With dozens of his determined but traumatized colleagues behind him on an East Baltimore corner, Safe Streets worker Alex Long grabbed a microphone and spoke of pain, frustration and hope.
“When I look out in this crowd, I see a lot of love but I also see a lot of hatred and revenge,” Long said Saturday. “For some reason, we keep having these gatherings, we keep having these circles. Three people lost their lives for absolutely nothing.”
DaShawn “Nut” McGrier, 29, Tyrone “TJ” Allen, 28, and Hassan “Woot” Smith, 24, were all gunned down Wednesday night in a drive-by shooting in the 2400 block of E. Monument St. that also left another man injured. Candles and balloons put in place for a vigil Saturday replaced the evidence cones and shell casings which earlier this week marked the location of brazen violence that killed them.
They grew up and died together in the McElderry Park area. For about a month before his death, McGrier committed himself to keeping his community safe as a violence interrupter for Living Classrooms Foundation Safe Streets East. Allen and Smith were the type of people who brought a sense of community to the place, neighbors said at the vigil.
Speakers eulogized their friends and also hailed the work of Safe Streets workers, who often put themselves in harms way to make their communities safer, and decried the killings.
“We’re the only ones who have our fate in our hands and we give it away day by day. So what choices are we going to make?” Long preached. “This is our community. This is our family. We’re neighbors, homeboys, homegirls — we all grew up together and this is what we cause each other. So get real: This truly has to stop!”
McGrier’s death was the latest to underscore the perils of being a Safe Streets violence interrupter. Safe Streets worker Kenyell Wilson was killed in Cherry Hill in July and Dante Barksdale, described by some as the “heart and soul” of Safe Streets, was shot to death outside Douglass Homes last January.
Still, their colleagues everyday seek out disputes and try to settle them before they devolve into violence. As Long puts it, they are armed not with guns, but with street credentials earned through their own scrapes with the law; protected not with bulletproof vests, but with their ability to find the words to defuse situations that often turn deadly.
Mayor Brandon Scott, who attended the vigil, pledged to work with the state to empower Safe Streets workers with equipment to keep them safe, including exploring protective vests.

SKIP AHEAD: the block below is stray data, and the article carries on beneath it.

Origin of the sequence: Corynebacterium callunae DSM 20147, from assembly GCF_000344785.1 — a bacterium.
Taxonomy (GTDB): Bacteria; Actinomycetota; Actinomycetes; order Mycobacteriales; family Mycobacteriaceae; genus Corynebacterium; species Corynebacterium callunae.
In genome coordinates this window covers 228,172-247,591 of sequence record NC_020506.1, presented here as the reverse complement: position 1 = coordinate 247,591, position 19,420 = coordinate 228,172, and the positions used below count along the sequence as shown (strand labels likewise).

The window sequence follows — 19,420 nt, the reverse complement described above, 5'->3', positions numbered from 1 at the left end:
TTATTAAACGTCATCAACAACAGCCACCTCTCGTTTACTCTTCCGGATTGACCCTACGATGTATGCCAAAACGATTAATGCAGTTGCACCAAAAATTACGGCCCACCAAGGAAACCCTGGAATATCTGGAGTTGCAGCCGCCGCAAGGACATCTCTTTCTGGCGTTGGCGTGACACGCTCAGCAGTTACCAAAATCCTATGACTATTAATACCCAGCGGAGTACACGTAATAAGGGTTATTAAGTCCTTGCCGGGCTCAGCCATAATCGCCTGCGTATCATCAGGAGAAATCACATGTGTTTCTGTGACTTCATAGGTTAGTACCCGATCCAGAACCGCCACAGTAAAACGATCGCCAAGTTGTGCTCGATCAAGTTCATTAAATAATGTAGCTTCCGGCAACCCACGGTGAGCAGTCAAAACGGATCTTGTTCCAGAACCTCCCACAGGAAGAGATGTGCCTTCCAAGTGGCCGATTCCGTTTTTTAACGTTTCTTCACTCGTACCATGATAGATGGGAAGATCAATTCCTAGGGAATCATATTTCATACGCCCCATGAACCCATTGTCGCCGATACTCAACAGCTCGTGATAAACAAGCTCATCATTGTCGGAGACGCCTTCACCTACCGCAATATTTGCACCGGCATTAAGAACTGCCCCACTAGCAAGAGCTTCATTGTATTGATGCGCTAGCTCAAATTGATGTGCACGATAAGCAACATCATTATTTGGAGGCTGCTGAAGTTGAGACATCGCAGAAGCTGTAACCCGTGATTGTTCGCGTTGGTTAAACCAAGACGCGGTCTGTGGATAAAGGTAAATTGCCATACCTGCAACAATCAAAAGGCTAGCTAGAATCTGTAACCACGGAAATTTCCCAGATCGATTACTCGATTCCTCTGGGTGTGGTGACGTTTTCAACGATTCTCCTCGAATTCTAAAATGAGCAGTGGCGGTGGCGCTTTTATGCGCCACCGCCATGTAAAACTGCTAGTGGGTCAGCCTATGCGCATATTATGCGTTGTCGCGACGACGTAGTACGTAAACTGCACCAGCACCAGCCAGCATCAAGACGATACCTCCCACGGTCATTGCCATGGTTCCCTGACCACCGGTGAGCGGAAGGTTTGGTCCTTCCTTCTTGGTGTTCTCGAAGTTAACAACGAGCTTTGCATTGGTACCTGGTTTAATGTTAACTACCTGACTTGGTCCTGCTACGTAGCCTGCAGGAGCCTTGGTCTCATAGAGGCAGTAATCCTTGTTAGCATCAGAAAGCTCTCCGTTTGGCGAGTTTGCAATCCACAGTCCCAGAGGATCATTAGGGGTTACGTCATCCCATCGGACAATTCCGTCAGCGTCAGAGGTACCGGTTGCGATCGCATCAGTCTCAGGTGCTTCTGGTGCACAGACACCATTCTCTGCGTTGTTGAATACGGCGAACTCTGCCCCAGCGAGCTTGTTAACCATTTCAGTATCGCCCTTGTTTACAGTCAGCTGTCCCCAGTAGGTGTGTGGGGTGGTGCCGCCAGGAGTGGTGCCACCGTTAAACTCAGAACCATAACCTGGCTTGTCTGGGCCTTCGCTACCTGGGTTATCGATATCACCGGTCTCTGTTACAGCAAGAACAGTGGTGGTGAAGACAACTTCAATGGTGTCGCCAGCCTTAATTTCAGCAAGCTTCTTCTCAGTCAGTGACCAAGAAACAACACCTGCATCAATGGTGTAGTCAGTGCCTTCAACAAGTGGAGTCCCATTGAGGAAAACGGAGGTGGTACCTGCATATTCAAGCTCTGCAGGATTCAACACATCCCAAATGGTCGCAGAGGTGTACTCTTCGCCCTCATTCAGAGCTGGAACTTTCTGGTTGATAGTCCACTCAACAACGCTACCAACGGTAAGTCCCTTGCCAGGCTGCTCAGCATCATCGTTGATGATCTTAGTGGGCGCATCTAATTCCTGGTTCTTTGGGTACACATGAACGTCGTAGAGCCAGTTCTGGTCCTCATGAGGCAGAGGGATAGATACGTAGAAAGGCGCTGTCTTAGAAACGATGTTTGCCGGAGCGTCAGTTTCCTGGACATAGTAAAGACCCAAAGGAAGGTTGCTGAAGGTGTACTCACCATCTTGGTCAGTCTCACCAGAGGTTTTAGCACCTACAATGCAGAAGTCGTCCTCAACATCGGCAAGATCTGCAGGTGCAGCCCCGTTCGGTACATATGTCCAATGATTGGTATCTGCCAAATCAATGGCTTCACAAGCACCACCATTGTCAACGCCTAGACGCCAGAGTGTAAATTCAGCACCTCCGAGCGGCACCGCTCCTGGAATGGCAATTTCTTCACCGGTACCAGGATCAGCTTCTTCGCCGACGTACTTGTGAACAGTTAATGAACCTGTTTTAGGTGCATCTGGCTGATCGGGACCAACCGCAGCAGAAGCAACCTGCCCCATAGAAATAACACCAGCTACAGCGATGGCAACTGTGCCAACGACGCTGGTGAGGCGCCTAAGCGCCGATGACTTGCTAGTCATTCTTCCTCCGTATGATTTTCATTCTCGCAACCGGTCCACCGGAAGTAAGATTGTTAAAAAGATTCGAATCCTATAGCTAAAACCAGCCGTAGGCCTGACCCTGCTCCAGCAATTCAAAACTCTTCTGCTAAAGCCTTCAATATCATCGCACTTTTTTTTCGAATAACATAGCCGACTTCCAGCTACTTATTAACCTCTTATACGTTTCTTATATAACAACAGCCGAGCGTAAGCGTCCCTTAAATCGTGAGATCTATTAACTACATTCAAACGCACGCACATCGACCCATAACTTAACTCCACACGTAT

Saturday’s vigil brought Safe Streets workers, clad in black and orange coats, from across the city. Workers said they wanted to show their support for their fallen colleague and display their resolve to stem the shootings in Baltimore. Homicides and nonfatal shootings in 2022 are already outpacing the year before. At least five people were killed since their homicides, including three Saturday within hours of the vigil.
Among the Safe Streets workers in attendance Saturday were Tayon Dixon and Davon Crawford, violence interrupters from the Sandtown outpost. Both men said it was traumatizing to learn of a colleague being gunned down but also said it motivated them to prevent the next death.
Crawford, 38, recalled a recent interaction: Two young men — best friends — ready to fight over money in a city where guns are easy to acquire. He said they spoke of killing each other but shook hands and walked away because he intervened.
“We come out here everyday and put our life on the line to stop a brother from taking another life. That’s why we’re here,” Crawford said. He was shaken by McGrier’s death. “You want to make it back to your family, too.”
Those who knew McGrier and Allen described them as devout family men. Both had young daughters, and Allen had a baby boy on the way — three children who will grow up without their fathers.
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Steven Turner, 28, grew up with them both. He said Allen was his best friend, a kind and generous person who, while not officially a violence interrupter, had a way to calm people down.
“Anybody having a bad time, bad thoughts, he’d tell them ‘It’s bigger than that. We got to grow old together,’” Turner said. “He had a big heart.”
Long, who lost his sister to gun violence in the same neighborhood roughly five years ago, said McGrier and Allen shared a passion for being positive influences for youths.
Smith, meanwhile, graduated from the Baltimore Polytechnic Institute, where he played football, and went on to attend Baltimore City Community College, according to acquaintances who attended the vigil. He was remembered as funny and caring as well as smart, someone who could take apart a smartphone and put it back together.
“We don’t have too many friends that go to college,” said Turner. “For us, that’s big.”
Allen had encouraged them all to go to Washington Wizards game recently to celebrate Smith’s birthday, the last time they were together before the night they were killed. Instead of benefitting from their collective gifts, the community collectively mourned their deaths.
“We lost three friends in one night,” Turner said.